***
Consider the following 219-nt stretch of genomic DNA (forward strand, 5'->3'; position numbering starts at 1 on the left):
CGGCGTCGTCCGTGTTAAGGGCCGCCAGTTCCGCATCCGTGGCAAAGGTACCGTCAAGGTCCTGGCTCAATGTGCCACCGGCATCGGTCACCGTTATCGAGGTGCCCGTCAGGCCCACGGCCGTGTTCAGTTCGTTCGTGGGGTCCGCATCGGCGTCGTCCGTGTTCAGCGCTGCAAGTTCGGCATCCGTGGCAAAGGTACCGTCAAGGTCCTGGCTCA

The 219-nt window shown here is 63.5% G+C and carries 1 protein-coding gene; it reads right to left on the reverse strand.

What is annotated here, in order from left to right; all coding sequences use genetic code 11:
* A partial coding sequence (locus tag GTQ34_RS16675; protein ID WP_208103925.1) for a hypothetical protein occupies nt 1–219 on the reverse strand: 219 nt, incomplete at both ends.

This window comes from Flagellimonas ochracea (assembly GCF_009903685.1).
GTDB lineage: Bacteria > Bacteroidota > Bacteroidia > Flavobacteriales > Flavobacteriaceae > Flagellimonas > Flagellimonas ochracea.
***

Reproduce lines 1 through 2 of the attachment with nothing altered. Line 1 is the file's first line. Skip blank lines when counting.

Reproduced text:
Consider the following 219-nt stretch of genomic DNA (forward strand, 5'->3'; position numbering starts at 1 on the left):
CGGCGTCGTCCGTGTTAAGGGCCGCCAGTTCCGCATCCGTGGCAAAGGTACCGTCAAGGTCCTGGCTCAATGTGCCACCGGCATCGGTCACCGTTATCGAGGTGCCCGTCAGGCCCACGGCCGTGTTCAGTTCGTTCGTGGGGTCCGCATCGGCGTCGTCCGTGTTCAGCGCTGCAAGTTCGGCATCCGTGGCAAAGGTACCGTCAAGGTCCTGGCTCA